David Bourget (Western Ontario)
David Chalmers (ANU, NYU)
Rafael De Clercq
Jack Alan Reynolds
Learn more about PhilPapers
Philosophical Explorations 12 (3):297-317 (2011)
“S ought (not) to see to it that p at t” is true iff an intention on the part of S to see to it that p at t is (in) correct. From this truth condition follows an understanding of the conceptual role of ought-claims in practical inference: ought-claims are interchangeable with intentions having the same content. From this conceptual role, it is quite clear why first-person, present-tense ought-judgments, and just those, motivate: failure to be motivated is a failure of rationality. The point and purpose of 'ought' is mainly to express the results of practical reasoning performed on premises held hypothetically, an exercise of which there are many varieties. Our capacity for normative thought and language is a consequence of, and intimately related to, our capacity for practical thought.
|Keywords||No keywords specified (fix it)|
|Categories||categorize this paper)|
Setup an account with your affiliations in order to access resources via your University's proxy server
Configure custom proxy (use this if your affiliation does not provide a proxy)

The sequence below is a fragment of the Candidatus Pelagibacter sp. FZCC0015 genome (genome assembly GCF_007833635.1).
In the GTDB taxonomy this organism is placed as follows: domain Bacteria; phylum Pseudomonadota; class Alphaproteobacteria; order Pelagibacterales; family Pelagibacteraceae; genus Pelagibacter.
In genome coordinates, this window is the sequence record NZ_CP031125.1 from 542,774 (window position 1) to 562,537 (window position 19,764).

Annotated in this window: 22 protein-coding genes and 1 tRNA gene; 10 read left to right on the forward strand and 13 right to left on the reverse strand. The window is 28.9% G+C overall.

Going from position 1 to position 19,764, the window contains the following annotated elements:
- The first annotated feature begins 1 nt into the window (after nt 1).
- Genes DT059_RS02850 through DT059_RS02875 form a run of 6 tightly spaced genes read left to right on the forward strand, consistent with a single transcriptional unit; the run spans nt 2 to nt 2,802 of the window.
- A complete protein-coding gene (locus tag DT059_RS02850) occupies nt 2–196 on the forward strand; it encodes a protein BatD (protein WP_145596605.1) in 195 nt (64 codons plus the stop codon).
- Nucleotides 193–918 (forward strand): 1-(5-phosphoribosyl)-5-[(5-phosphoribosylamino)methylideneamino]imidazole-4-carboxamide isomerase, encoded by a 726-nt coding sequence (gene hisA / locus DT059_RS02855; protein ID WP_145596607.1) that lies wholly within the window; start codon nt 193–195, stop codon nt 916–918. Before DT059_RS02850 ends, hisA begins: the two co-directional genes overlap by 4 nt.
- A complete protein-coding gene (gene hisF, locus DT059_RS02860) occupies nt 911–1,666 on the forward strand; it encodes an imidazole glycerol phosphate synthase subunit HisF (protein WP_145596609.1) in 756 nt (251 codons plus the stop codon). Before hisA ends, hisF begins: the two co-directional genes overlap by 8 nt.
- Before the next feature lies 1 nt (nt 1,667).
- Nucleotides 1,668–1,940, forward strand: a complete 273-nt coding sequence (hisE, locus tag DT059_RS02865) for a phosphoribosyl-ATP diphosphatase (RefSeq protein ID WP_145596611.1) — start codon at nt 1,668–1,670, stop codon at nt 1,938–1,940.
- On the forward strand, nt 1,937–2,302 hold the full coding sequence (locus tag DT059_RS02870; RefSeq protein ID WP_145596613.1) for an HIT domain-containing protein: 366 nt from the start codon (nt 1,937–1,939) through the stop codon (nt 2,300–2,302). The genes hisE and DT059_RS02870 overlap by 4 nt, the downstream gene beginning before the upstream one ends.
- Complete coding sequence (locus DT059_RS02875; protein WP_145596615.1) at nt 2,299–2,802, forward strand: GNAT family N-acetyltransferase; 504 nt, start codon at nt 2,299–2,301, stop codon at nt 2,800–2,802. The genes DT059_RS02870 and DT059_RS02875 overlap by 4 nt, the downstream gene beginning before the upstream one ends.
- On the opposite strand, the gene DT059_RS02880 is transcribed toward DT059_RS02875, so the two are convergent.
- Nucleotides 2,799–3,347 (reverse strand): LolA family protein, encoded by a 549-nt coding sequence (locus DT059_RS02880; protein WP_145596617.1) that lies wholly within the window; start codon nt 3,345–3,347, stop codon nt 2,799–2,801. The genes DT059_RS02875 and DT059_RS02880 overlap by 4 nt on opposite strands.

|Through your library|
References found in this work BETA
Allan Gibbard (2003). Thinking How to Live. Harvard University Press.
Simon Blackburn (1998/2000). Ruling Passions. Oxford University Press.
David K. Lewis (1973). Counterfactuals. Blackwell Publishers.
Allan Gibbard (1990). Wise Choices, Apt Feelings: A Theory of Normative Judgment. Harvard University Press.
Robert B. Brandom (1994). Making It Explicit: Reasoning, Representing, and Discursive Commitment. Harvard University Press.
Citations of this work BETA
No citations found.
Similar books and articles
Maria Alvarez (2010). Reasons for Action and Practical Reasoning. Ratio 23 (4):355-373.
Alfred R. Mele (1987). Are Intentions Self-Referential? Philosophical Studies 52 (3):309-329.
Barbara Herman (2006). Reasoning to Obligation. Inquiry 49 (1):44 – 61.
Stephen Andrew Butterfill & Corrado Sinigaglia (2014). Intention and Motor Representation in Purposive Action. Philosophy and Phenomenological Research 88 (1):119-145.
John Broome (2001). Normative Practical Reasoning: John Broome. Aristotelian Society Supplementary Volume 75 (1):175–193.
Raimo Tuomela (2005). We-Intentions Revisited. Philosophical Studies 125 (3):327 - 369.
Christian Piller (2001). Normative Practical Reasoning. Aristotelian Society Supplementary Volume 75 (1):175 - 216.
John McDowell (2010). What is the Content of an Intention in Action? Ratio 23 (4):415-432.
Tim Thornton (1997). Intention, Rule Following and the Strategic Role of Wright's Order of Determination Test. Philosophical Investigations 20 (2):136–151.
Added to index2010-07-27
Total downloads19 ( #147,771 of 1,726,249 )
Recent downloads (6 months)2 ( #289,836 of 1,726,249 )
How can I increase my downloads?